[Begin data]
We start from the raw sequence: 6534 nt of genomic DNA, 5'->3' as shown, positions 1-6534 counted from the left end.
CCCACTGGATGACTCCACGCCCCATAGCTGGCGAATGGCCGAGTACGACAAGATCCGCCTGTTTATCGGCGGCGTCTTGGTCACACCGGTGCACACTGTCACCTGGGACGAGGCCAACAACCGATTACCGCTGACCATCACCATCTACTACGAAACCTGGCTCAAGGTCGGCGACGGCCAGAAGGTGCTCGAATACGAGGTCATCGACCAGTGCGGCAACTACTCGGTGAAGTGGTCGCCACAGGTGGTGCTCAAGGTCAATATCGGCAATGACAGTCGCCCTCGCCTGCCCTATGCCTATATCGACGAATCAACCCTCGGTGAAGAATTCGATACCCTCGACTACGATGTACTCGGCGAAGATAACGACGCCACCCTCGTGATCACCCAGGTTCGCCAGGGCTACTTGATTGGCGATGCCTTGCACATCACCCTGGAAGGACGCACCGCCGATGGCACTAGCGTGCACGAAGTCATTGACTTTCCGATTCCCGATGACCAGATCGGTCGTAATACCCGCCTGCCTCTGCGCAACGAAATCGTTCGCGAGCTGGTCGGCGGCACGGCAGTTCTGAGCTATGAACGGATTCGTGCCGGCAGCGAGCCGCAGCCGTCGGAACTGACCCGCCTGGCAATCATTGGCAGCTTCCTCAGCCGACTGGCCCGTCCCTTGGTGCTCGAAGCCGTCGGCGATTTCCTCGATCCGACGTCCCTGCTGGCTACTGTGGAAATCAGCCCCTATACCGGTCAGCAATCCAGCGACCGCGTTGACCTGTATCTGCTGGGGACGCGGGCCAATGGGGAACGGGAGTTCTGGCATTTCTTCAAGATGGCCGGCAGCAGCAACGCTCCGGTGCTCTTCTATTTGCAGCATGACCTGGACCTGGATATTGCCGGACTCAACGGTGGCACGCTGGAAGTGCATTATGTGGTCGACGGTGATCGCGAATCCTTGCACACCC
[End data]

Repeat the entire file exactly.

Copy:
We start from the raw sequence: 6534 nt of genomic DNA, 5'->3' as shown, positions 1-6534 counted from the left end.
CCCACTGGATGACTCCACGCCCCATAGCTGGCGAATGGCCGAGTACGACAAGATCCGCCTGTTTATCGGCGGCGTCTTGGTCACACCGGTGCACACTGTCACCTGGGACGAGGCCAACAACCGATTACCGCTGACCATCACCATCTACTACGAAACCTGGCTCAAGGTCGGCGACGGCCAGAAGGTGCTCGAATACGAGGTCATCGACCAGTGCGGCAACTACTCGGTGAAGTGGTCGCCACAGGTGGTGCTCAAGGTCAATATCGGCAATGACAGTCGCCCTCGCCTGCCCTATGCCTATATCGACGAATCAACCCTCGGTGAAGAATTCGATACCCTCGACTACGATGTACTCGGCGAAGATAACGACGCCACCCTCGTGATCACCCAGGTTCGCCAGGGCTACTTGATTGGCGATGCCTTGCACATCACCCTGGAAGGACGCACCGCCGATGGCACTAGCGTGCACGAAGTCATTGACTTTCCGATTCCCGATGACCAGATCGGTCGTAATACCCGCCTGCCTCTGCGCAACGAAATCGTTCGCGAGCTGGTCGGCGGCACGGCAGTTCTGAGCTATGAACGGATTCGTGCCGGCAGCGAGCCGCAGCCGTCGGAACTGACCCGCCTGGCAATCATTGGCAGCTTCCTCAGCCGACTGGCCCGTCCCTTGGTGCTCGAAGCCGTCGGCGATTTCCTCGATCCGACGTCCCTGCTGGCTACTGTGGAAATCAGCCCCTATACCGGTCAGCAATCCAGCGACCGCGTTGACCTGTATCTGCTGGGGACGCGGGCCAATGGGGAACGGGAGTTCTGGCATTTCTTCAAGATGGCCGGCAGCAGCAACGCTCCGGTGCTCTTCTATTTGCAGCATGACCTGGACCTGGATATTGCCGGACTCAACGGTGGCACGCTGGAAGTGCATTATGTGGTCGACGGTGATCGCGAATCCTTGCACACCC